Internet mortgage modification SCAMS alert!

As I just searched the web for information on mortgage modifications, I realized that MOST sites are operated by LEAD GENERATORS.

How scammers make a ton of quick money:

There are numerous mortgage modification websites that LOOK like official government web sites, requesting that home owners enter lots of personal information.  They SELL your data to the highest bidder(s) for $50-150 — depending on your “qualifications”.

Of course you data is often sold to criminals, since they are likely to pay much more than a legitimate company.

IMPORTANT:  MOST Google ads for financial services at Liars and Cheats EXPOSED are for SCAMS.

Just like the lead generators described above, Google sells the ad space to the highest bidders, usually scammers.  For more information please read

I did check out (make sure you go to .gov sites).

At are some program descriptions.  For the most part, it’s also a giant scam to help LENDERS get as much of YOUR money as possible.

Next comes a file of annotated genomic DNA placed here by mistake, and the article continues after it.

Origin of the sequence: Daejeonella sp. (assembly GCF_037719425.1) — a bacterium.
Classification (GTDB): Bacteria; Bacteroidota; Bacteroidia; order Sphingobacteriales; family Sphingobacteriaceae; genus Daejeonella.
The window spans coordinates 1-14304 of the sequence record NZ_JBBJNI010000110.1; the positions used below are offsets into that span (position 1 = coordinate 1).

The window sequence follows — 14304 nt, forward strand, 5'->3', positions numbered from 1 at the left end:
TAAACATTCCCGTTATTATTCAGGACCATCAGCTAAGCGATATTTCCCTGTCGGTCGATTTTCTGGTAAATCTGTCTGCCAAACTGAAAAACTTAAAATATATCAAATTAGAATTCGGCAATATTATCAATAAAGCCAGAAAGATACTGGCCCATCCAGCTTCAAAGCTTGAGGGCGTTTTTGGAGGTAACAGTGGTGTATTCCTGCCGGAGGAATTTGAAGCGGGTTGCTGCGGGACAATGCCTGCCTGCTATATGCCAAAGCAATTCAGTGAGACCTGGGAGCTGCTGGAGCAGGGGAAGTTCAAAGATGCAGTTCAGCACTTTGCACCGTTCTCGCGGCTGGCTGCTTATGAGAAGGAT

Yesterday I wrote about rumors indicating that a program that actually helps the people by reducing the PRINCIPAL balances might be in the works, but the White House denied such plans.

Mortgage modifications with PRINCIPAL reductions?

While corporations and bankers received trillions of bailout dollars (enough to PAY OFF every mortgage in America), homeowners have been traumatized by lenders unwilling to modify mortgages or at best, eventually lowering the interest rates while ADDING delinquent amounts and fees to the principal balances.  Supposedly lenders CAN lower principal balances under the current programs, but that doesn’t seem to happen.